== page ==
A My Name is Alice
As a kid, one of my all-time favorite games was "A My Name is Alice".
I was thinking about this game as a I paged through a recent Economist, with its articles on gay rights in Peru, corruption in Cambodia, and rioting in Denmark. How profoundly the world has changed in terms of our awareness of it, our interconnectedness, our place in it.
If you're not familiar with the rules "A My Name is Alice", you go around in a circle - sometimes bouncing a ball while you're doing it -taking a letter of the alphabet and supplying a feminine name, a masculine name, a place, and an item. As in:
A my name is Alice.
May husband's name is Al.
We come from Alabama.
And we sell apples.
Of course, when I played this game, we stuck to the basics. Sure, we could get pretty exotic with the names, especially in later rounds when we got to letters like "Q" and "X". But early on, we kept to the Alices, Bobs, and Carols - names that real people actually had in our constrained little world.
The things we sold tended to be pretty straightforward, too. Apples, balloons, cars. Every once in a while, we'd get fanciful and through in the name of something - animal, vegetable, mineral - that didn't come from the U.S. ("We sell emus.") But for the most part, there was so much "stuff" made in America that we didn't have to think about things coming from "overseas", other than the cheapo, postwar conquered-nation goods of dubious quality, like the scissors that fell apart in your hand when you cut string with them. We used to turn things over (cheap toys, salt and pepper shakers) and when we saw Made in Japan stamped on the bottom, we'd laugh. Made in Japan! What crap!
Forget about where it's made. In this day and age, there's so many more things that just didn't exist when I was a kid (or an adult, even). I grew up during the post-war, junk-a-rama boom. Yet the amount of stuff I had as a child looks like the small-sack-of-marbles-and-corn-husk-doll existence of Laura Ingalls on Little House when compared to the plentitude of a modern middle-class childhood.
When we played "A my name", we also kept our place names pretty much to the good old U.S. of A. We were playing this game, after all, smack-dab in the midst of the American Century.
I'm guessing that, if kids still play this game - other than when they're riding around with their Baby Boomer aunts - it's gone through a major overhaul.
No more pedestrian "A my name is Alice."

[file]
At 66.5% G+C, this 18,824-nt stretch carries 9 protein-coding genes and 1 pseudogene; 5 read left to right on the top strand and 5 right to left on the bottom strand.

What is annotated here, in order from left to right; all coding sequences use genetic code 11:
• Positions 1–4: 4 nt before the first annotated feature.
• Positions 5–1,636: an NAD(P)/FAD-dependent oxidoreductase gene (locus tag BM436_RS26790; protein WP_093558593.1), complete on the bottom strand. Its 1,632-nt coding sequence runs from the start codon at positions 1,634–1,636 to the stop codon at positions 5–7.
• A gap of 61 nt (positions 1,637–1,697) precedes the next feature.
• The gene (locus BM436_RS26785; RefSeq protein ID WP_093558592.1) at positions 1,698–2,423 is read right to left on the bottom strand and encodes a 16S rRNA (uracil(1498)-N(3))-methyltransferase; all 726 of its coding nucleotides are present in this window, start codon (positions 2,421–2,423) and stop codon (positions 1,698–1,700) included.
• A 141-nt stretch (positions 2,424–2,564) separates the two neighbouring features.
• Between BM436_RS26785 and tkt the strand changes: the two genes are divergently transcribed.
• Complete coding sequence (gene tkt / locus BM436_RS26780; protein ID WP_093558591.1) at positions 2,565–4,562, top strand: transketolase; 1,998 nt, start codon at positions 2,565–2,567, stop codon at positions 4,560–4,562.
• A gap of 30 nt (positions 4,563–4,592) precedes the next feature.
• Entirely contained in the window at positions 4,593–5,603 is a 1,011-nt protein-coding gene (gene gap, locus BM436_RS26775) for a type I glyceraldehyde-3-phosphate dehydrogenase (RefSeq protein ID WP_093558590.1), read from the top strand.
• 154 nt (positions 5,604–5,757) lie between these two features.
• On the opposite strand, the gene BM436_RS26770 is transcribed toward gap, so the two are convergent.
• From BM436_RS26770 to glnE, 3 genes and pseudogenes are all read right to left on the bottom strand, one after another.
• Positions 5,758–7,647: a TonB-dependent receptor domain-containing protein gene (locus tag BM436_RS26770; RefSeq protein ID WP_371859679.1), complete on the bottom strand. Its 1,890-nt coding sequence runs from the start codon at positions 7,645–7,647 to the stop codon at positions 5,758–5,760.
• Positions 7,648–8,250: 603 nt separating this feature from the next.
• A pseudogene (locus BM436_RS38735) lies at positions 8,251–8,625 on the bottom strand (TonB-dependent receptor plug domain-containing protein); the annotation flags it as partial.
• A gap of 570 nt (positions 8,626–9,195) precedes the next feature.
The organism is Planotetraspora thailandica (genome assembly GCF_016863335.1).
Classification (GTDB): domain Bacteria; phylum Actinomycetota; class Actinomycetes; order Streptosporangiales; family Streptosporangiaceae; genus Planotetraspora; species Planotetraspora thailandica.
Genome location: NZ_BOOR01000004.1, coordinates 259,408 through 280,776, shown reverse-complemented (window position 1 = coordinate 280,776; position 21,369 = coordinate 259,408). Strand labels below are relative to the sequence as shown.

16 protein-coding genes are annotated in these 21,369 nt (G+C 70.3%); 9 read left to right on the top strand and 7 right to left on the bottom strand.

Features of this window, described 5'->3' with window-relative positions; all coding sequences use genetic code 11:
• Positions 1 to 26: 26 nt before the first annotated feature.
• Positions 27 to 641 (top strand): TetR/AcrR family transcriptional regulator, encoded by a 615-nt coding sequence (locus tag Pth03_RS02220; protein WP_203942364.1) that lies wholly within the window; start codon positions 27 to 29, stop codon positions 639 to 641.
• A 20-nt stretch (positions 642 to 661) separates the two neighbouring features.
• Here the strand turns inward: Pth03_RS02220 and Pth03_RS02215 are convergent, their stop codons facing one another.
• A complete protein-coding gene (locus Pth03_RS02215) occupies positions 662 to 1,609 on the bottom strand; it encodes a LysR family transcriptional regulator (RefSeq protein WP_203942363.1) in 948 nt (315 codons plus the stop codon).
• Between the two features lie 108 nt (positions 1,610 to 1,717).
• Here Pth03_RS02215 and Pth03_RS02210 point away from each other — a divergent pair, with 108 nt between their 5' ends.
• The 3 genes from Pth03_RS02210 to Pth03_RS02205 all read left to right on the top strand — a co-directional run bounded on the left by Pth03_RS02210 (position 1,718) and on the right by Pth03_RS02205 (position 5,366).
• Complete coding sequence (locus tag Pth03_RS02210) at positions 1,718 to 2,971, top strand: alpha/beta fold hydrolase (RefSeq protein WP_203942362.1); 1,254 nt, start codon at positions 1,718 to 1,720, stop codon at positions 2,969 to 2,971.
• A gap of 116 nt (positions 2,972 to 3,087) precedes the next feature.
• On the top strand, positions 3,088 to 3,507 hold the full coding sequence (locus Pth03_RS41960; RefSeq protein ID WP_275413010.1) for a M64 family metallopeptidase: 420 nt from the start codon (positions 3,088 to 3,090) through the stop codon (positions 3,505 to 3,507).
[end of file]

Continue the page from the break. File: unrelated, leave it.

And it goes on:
For starters, there are all those names that weren't in existence "then". Ashley. Tiffany. Heather. Some of the new names are ones that we used as place names in the day. (See: Cheyenne, Dallas.) Then there are all the places people could come from - that's all changed, too. Some places are gone (Rhodesia). Some are new: (Bangladesh). Some are renamed (Beijing). But mostly there's a greater awareness of the world at large than we had in the past. It wasn't so much isolation or isolationism. It's just that the only places that really mattered when I was a kid were the United States and wherever in Europe you roots were.
Here's a starter set for a 21st century round:
A my name is Ashley, my husband's name is Alex. We come from Azerbaijan, and we sell anti-ballistic missiles.
B my name is Brittany, my husband's name is Brandon. We come from Belarus and we sell ballistic missiles.
C my name is Cheyenne, my husband's name is Chad. We come from China and we sell all the cheap crap that you buy at the Christmas Tree Shoppe.
The alphabet is long, my patience is short...
No profound thoughts here:
- The world is getting smaller
- There's more stuff in it
And, of course, the notion that one of the pleasures (and pains) of getting older is reflecting on the changes you've seen in your lifetime - from meaningless ones (while there were 8 or so Maureen's out of 90 or so girls in my high school class, nobody names a daughter Maureen anymore), to the economic, political, social, and demographic shifts that have put iPods, Kosovo, WiFi, and hedge funds in our kids' sing-song games.
Z my name is Zelda, my husband's name is Zeke. We come from Zanzibar and we sell zebras....